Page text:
House of Representatives
Office of Program Research
Capital Budget Committee
This analysis was prepared by non-partisan legislative staff for the use of legislative members in their deliberations. This analysis is not a part of the legislation nor does it constitute a statement of legislative intent.
Brief Description: Concerning skill center facility maintenance.
Sponsors: Senate Committee on Ways & Means (originally sponsored by Senator Honeyford).
Hearing Date: 3/14/17
Staff: Christine Thomas (786-7142).
Skill centers are part of the Washington State K-12 education system where students participate in a wide-range of advanced career and technical programs such as automotive technology, culinary arts, computer science, medical and dental assistance, precision machining, and several other disciplines. Students graduating from skill centers and completing skill center programs may go on to continue post-secondary schooling, participate in apprenticeship programs, join the military, or make living-wage careers. There are twenty skill center core or branch campuses throughout the state that operate as cooperatives with participating school districts, serving about 7,000 students. The host district is defined as "a member of the skill center cooperative selected to be responsible for the planning, construction, administration, operation and fiscal services of the skill center." The host district is usually the district in which the skill center facility is located.
Skill Center Funding.
Major capital facility funding for individual skill center projects is provided through the omnibus capital budget and administered by the School Facilities and Organization division at the Office of the Superintendent of Public Instruction (OSPI). At times the capital budget has also provided funding for minor works projects for the skill center network.
Allocations for materials, supplies and operating costs (MSOC) including maintenance and minor repairs of school facilities for career and technical education are specified in the state's omnibus operating budget for OSPI. For the 2016-17 school year, the MSOC allocation per skill center student is $1,286.99. These MSOC allocations provide an increased allocation per pupil compared to the general education allocation for each basic education student in middle or high school. The funding provided to school districts through the prototypical school formulas is for allocation purposes only. Districts have discretion over how the money is spent, subject to some limits. For career and technical education programs, including skill centers, indirect cost charges are limited to no more than 15 percent of the program allocation.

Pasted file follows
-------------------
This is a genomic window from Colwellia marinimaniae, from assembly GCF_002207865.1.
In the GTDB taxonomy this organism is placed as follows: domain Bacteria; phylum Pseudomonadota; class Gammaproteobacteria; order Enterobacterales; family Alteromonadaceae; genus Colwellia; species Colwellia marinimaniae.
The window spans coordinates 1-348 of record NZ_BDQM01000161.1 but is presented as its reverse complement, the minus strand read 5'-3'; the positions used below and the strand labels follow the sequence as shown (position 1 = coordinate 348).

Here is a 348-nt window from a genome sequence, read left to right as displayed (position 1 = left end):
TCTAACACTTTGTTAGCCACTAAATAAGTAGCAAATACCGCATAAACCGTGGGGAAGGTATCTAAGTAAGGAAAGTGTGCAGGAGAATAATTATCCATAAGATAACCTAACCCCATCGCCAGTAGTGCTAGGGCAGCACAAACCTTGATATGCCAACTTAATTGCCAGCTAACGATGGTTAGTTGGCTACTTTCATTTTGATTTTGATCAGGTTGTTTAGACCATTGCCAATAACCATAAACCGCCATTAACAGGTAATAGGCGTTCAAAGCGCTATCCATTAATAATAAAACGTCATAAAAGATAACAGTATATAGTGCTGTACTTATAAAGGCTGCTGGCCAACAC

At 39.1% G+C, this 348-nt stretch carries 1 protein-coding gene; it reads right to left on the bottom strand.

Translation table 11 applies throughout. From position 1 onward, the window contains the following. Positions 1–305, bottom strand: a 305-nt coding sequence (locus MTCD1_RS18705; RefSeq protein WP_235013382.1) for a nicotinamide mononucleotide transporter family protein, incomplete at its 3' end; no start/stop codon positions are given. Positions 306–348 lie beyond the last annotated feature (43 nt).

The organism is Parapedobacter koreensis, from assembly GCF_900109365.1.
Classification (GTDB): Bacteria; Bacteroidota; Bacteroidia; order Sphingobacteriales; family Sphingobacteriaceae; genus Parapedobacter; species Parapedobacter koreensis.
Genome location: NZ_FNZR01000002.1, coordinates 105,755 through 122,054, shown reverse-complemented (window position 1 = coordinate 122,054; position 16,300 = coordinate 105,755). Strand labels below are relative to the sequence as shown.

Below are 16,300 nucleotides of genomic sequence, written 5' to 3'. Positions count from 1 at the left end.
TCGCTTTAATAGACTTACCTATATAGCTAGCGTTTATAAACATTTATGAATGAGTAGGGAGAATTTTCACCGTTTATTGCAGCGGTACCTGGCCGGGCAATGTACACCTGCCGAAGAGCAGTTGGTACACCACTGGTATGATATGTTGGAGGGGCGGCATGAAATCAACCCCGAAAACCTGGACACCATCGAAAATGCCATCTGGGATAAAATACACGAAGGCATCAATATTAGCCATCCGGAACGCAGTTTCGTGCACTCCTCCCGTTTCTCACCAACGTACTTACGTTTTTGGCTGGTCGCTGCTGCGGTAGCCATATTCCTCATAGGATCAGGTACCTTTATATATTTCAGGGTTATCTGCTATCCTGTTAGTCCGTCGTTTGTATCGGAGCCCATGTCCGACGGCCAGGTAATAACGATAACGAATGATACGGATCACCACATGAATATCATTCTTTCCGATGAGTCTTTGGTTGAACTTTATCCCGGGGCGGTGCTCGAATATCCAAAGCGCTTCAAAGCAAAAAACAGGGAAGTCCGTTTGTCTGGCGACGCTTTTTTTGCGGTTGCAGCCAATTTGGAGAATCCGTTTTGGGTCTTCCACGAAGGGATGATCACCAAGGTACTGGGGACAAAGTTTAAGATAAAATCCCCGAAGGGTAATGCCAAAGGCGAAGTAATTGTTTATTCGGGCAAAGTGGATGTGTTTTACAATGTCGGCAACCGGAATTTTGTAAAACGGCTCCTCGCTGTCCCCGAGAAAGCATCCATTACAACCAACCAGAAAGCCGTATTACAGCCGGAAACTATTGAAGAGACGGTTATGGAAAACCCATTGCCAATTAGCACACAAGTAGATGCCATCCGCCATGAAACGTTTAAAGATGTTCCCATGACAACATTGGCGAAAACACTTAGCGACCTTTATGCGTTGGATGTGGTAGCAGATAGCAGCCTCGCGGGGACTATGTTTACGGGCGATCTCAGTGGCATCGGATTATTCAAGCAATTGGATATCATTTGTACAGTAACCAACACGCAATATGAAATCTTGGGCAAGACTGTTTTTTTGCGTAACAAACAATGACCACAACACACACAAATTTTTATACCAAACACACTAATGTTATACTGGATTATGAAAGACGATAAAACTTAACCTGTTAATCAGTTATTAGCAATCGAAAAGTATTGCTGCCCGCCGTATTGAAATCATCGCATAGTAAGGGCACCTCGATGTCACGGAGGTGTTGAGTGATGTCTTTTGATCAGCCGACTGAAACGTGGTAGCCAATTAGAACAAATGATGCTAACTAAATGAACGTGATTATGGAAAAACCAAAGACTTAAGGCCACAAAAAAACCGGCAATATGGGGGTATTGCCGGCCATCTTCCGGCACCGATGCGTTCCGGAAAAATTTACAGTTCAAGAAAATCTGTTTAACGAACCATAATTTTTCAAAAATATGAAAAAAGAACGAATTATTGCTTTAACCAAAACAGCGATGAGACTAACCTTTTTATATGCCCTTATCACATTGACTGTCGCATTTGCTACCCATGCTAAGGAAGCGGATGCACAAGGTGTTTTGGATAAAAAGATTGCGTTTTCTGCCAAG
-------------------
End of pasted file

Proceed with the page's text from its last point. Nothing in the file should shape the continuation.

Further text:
School District Accounting.
School district accounting requirements organize and operate on a fund basis. Under current law, school districts must establish the following funds:
a general fund for the maintenance and operations (M&O) of the district, which includes both moneys received from the state and from other local revenues such as M&O levies;
a capital projects fund for major capital purposes;
a debt service fund for the retirement of bonds; and
an associated student body fund for all moneys generated through the programs and activities of any associated student body organization.
Summary of Bill:
The host district of a skill center cooperative must maintain a separate capital account into which the participating school districts must make annual deposits to pay for minor repair and maintenance costs for the skill center. The annual deposits may be a per-pupil facility fee charged by the host district.
Fiscal Note: Available.
Effective Date: The bill takes effect 90 days after adjournment of the session in which the bill is passed.